Spirit Airlines, this is getting prohibitively complicated! Now for the sale information...
Airfares from 1 penny: Perhaps we should be happy that Spirit isn't having another of their bawdily-named airfare sales, but there is just so much fine print to this one that we're tempted to dismiss it straightaway.

It's for their $9 Fare Club members only, and to join that club you have to lay down $40 annually; never mind that whenever we search for Spirit flights, we never see $9 fares listed for the $9 Club.

So if you're a member of the club, there are currently a million seats on Spirit flights available from only a penny. But that penny can quickly become $72 no matter how hard you try.

For example, a one-way, one person "Penny" fare:
"Penny Plus" sale from Detroit—Las Vegas

Ticket: 1 cent

Carry-on baggage paid at airport: $45

Fuel: $54.22

Taxes & Fees: $18.70

Total: $117.93

05 April 2010

Vince Neil? Airline CEO...Yes It's True!!!

Motley Crue rocker and hometown hero Vince Neil rolled out his new airline fleet this morning, and with its rock and roll-themed furnishings and painted flames fuselage, he’s all set to ensure that there are music flights in the friendly skies from now on. Vince showed off his first three jets: a Hawker 700, a Lear 35 and a Gulfstream.

Vince said “They are all now finished, all tricked out. We will base Vince Neil Aviation at McCarran Airport’s Signature Terminal. The Hawker will hold eight passengers and fly nonstop Las Vegas to New York. The Lear holds seven but will make one fuel stop en route to New York.

All three are perfect for short, fast hops from Las Vegas to Phoenix, Aspen, California cities, Mexico and Canada. In fact, I took the Gulfstream down to South America for our last tour, and we stopped in Aruba for a few days’ vacation on the way home to Vegas.”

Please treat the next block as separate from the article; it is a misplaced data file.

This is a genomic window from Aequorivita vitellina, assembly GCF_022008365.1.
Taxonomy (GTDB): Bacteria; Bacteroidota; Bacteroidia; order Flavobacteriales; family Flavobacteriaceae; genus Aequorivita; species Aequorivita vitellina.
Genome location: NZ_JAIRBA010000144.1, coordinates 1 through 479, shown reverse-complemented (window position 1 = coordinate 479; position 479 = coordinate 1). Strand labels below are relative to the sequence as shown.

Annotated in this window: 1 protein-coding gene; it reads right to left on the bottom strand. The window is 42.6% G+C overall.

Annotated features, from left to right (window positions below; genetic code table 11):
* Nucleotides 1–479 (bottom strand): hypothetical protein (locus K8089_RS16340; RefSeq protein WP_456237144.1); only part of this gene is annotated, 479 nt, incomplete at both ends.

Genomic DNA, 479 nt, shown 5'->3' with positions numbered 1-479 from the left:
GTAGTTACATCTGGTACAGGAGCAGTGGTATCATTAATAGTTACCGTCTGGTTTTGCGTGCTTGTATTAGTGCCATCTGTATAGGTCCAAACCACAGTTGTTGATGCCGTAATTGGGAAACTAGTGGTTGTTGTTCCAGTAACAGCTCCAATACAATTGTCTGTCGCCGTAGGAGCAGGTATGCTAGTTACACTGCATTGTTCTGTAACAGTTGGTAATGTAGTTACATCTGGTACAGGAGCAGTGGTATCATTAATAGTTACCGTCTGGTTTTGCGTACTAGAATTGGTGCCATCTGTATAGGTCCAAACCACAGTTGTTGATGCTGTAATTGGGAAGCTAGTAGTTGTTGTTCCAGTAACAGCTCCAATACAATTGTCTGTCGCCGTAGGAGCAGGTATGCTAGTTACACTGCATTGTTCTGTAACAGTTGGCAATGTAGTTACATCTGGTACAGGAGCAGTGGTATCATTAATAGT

Vince provides the pilots and flight attendants for the private charter trips, and although his wife Lia and best girlfriend Marley Taylor of Zowie Bowie fame appear in the brochures, they won’t be onboard as flight attendants!

Vegas DeLuxe will have the full behind-the-scenes photo shoot with Vince and his planes, cars and bikes next week during production of the new promo video and sales brochures for VinceNeilAviation.com, which will be fully operating in the next 10 days.

His new single from the upcoming album Tequilas & Tattoos hits radio stations April 6, but you can get a sample of the song and the video at VinceNeil.net.

Hackers broke into his Web site and stole the early unfinished song and video, so he’ll post the official completed versions next week.

03 April 2010

Distracted Flight Crew Belly Lands CRJ200

Hello All BlkAv8tor2003 Checking In!!!

As a pilot you get very busy right before landing, usually the last 20 minutes before landing and many things are going on before you even touchdown at your destination. So missing critical parts of the checklist can happen along with different warning sounds, warning light to warn the flight crew that something isn't correct for the flight at that time.